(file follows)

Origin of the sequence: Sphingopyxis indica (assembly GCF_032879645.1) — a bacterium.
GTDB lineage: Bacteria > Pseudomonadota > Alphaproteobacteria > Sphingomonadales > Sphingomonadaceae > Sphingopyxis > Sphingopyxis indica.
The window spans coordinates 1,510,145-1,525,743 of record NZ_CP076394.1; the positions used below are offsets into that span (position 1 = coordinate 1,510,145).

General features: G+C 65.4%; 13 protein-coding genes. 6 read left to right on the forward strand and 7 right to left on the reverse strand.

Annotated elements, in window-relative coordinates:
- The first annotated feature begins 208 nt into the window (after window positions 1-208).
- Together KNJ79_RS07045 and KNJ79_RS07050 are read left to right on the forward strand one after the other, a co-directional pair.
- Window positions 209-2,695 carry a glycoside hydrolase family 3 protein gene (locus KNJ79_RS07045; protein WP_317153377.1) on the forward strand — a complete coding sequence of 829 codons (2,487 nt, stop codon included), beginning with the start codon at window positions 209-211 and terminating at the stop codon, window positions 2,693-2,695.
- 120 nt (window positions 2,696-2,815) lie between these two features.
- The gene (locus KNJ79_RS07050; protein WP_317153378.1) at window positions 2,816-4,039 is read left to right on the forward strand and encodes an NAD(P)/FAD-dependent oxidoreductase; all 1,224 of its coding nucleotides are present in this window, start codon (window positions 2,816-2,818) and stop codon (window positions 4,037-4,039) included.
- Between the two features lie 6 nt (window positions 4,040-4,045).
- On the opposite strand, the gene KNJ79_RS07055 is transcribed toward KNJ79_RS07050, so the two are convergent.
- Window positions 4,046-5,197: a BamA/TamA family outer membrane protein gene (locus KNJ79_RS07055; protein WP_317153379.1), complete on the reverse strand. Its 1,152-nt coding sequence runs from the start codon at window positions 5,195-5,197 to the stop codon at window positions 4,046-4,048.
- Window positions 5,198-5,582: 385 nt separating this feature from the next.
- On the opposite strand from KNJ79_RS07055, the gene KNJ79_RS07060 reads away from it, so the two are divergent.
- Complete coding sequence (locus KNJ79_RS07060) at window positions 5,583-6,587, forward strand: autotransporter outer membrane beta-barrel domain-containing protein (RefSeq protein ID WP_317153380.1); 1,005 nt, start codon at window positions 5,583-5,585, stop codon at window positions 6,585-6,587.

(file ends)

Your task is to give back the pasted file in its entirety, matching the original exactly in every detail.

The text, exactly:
Origin of the sequence: Sphingopyxis indica (assembly GCF_032879645.1) — a bacterium.
GTDB lineage: Bacteria > Pseudomonadota > Alphaproteobacteria > Sphingomonadales > Sphingomonadaceae > Sphingopyxis > Sphingopyxis indica.
The window spans coordinates 1,510,145-1,525,743 of record NZ_CP076394.1; the positions used below are offsets into that span (position 1 = coordinate 1,510,145).

General features: G+C 65.4%; 13 protein-coding genes. 6 read left to right on the forward strand and 7 right to left on the reverse strand.

Annotated elements, in window-relative coordinates:
- The first annotated feature begins 208 nt into the window (after window positions 1-208).
- Together KNJ79_RS07045 and KNJ79_RS07050 are read left to right on the forward strand one after the other, a co-directional pair.
- Window positions 209-2,695 carry a glycoside hydrolase family 3 protein gene (locus KNJ79_RS07045; protein WP_317153377.1) on the forward strand — a complete coding sequence of 829 codons (2,487 nt, stop codon included), beginning with the start codon at window positions 209-211 and terminating at the stop codon, window positions 2,693-2,695.
- 120 nt (window positions 2,696-2,815) lie between these two features.
- The gene (locus KNJ79_RS07050; protein WP_317153378.1) at window positions 2,816-4,039 is read left to right on the forward strand and encodes an NAD(P)/FAD-dependent oxidoreductase; all 1,224 of its coding nucleotides are present in this window, start codon (window positions 2,816-2,818) and stop codon (window positions 4,037-4,039) included.
- Between the two features lie 6 nt (window positions 4,040-4,045).
- On the opposite strand, the gene KNJ79_RS07055 is transcribed toward KNJ79_RS07050, so the two are convergent.
- Window positions 4,046-5,197: a BamA/TamA family outer membrane protein gene (locus KNJ79_RS07055; protein WP_317153379.1), complete on the reverse strand. Its 1,152-nt coding sequence runs from the start codon at window positions 5,195-5,197 to the stop codon at window positions 4,046-4,048.
- Window positions 5,198-5,582: 385 nt separating this feature from the next.
- On the opposite strand from KNJ79_RS07055, the gene KNJ79_RS07060 reads away from it, so the two are divergent.
- Complete coding sequence (locus KNJ79_RS07060) at window positions 5,583-6,587, forward strand: autotransporter outer membrane beta-barrel domain-containing protein (RefSeq protein ID WP_317153380.1); 1,005 nt, start codon at window positions 5,583-5,585, stop codon at window positions 6,585-6,587.